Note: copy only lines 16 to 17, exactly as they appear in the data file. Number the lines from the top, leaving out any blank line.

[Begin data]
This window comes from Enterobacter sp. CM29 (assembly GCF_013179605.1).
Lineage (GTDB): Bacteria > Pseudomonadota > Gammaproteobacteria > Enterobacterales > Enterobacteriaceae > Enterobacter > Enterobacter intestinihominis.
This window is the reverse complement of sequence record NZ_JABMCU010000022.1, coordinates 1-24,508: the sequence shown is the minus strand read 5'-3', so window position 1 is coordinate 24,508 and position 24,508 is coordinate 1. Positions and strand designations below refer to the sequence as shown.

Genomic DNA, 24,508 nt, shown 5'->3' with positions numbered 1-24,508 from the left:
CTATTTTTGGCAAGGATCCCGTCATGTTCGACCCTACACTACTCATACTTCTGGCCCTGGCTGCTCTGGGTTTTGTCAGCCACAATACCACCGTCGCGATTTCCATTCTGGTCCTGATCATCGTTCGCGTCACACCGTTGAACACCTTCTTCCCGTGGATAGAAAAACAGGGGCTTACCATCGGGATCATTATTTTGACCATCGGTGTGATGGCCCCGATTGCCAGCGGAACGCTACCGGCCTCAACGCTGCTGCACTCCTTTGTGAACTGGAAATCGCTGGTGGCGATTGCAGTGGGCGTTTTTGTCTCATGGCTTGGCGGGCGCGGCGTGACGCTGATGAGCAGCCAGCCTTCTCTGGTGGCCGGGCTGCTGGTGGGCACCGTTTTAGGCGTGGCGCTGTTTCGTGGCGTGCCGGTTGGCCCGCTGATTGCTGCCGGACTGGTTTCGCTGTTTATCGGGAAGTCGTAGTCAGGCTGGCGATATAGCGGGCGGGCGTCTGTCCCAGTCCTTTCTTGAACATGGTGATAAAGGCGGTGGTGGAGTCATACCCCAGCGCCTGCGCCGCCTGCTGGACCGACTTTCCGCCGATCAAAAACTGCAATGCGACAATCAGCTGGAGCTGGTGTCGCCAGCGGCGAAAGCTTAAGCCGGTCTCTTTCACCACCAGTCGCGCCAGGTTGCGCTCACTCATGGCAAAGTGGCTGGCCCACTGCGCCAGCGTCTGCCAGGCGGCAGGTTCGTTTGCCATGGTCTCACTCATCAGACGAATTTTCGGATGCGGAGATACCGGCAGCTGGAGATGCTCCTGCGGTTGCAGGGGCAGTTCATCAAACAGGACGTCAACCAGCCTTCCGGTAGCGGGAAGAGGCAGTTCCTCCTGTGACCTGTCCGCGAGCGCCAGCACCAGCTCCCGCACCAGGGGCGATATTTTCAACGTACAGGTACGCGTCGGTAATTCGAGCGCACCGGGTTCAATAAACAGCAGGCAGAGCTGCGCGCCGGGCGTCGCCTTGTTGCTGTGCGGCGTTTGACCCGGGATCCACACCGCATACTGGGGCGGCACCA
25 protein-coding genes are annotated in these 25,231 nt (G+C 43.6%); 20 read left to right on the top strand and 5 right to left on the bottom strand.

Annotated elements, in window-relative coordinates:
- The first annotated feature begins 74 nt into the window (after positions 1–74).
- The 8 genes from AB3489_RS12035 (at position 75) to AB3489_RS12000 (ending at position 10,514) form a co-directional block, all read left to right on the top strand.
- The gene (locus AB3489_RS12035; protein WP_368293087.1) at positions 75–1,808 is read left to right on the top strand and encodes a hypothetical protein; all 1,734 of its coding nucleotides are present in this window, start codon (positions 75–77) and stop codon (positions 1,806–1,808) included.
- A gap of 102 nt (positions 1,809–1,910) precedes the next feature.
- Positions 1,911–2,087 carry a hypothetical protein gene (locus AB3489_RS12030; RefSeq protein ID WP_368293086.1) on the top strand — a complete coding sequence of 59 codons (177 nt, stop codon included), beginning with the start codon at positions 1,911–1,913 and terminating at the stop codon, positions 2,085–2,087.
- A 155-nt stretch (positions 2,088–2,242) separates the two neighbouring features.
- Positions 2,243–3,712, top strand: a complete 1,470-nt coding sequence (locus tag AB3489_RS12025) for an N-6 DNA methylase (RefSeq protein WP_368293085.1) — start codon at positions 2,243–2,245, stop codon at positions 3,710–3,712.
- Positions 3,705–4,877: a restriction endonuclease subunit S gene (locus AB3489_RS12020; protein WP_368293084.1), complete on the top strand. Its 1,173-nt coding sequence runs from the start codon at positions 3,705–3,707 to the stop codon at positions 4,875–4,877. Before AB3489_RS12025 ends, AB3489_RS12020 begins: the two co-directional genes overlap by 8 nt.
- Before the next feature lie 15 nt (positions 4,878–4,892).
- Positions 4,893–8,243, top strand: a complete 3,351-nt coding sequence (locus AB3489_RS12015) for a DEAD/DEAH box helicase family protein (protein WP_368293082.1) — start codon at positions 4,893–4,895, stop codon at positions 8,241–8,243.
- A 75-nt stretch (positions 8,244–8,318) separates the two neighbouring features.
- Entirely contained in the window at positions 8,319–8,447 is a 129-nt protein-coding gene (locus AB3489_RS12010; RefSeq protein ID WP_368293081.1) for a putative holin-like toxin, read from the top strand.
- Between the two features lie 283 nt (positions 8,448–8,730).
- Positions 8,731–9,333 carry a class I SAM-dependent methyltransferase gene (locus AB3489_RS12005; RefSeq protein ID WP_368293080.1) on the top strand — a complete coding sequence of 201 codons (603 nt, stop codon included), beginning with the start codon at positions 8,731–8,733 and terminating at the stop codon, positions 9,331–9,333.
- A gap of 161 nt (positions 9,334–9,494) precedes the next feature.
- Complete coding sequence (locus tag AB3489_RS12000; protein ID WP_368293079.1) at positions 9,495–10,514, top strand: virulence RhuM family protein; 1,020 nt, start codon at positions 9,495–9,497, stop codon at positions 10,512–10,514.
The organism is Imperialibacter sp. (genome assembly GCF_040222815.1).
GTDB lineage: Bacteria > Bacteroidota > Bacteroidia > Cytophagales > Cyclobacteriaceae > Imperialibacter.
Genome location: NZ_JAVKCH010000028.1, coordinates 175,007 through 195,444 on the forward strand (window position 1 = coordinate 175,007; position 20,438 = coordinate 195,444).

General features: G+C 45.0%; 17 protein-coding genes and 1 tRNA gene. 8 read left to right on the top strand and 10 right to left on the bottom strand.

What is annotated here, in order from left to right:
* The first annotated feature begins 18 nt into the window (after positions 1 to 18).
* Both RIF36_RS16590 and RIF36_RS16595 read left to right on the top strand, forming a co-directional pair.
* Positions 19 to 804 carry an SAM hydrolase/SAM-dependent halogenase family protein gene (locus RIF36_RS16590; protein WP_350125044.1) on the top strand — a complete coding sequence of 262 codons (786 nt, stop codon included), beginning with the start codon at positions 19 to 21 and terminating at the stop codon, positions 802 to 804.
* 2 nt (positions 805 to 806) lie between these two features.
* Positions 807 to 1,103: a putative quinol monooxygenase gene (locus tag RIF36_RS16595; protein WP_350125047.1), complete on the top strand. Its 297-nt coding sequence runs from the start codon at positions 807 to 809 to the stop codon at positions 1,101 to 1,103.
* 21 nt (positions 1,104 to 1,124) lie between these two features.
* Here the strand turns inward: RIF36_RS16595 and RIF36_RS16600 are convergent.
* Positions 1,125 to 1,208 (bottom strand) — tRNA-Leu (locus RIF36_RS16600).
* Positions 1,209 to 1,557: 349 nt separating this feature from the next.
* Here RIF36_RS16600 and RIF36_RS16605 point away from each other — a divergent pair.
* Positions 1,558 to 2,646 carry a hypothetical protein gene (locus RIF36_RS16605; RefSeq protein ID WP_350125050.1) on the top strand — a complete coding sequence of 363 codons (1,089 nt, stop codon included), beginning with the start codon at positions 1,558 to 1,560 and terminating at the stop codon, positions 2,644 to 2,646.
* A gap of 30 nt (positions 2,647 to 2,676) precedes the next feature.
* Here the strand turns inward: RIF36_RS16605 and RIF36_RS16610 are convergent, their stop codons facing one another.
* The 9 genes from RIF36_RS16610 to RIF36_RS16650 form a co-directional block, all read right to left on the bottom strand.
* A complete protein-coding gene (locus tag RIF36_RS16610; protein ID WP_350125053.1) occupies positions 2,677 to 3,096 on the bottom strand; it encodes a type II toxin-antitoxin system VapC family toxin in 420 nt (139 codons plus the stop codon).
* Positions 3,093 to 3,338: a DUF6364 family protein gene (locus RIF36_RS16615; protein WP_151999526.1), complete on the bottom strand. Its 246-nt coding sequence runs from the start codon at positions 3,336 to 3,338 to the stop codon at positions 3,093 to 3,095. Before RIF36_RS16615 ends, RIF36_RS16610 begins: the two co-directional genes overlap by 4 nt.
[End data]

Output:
- Before the next feature lie 15 nt (positions 4,878–4,892).
- Positions 4,893–8,243, top strand: a complete 3,351-nt coding sequence (locus AB3489_RS12015) for a DEAD/DEAH box helicase family protein (protein WP_368293082.1) — start codon at positions 4,893–4,895, stop codon at positions 8,241–8,243.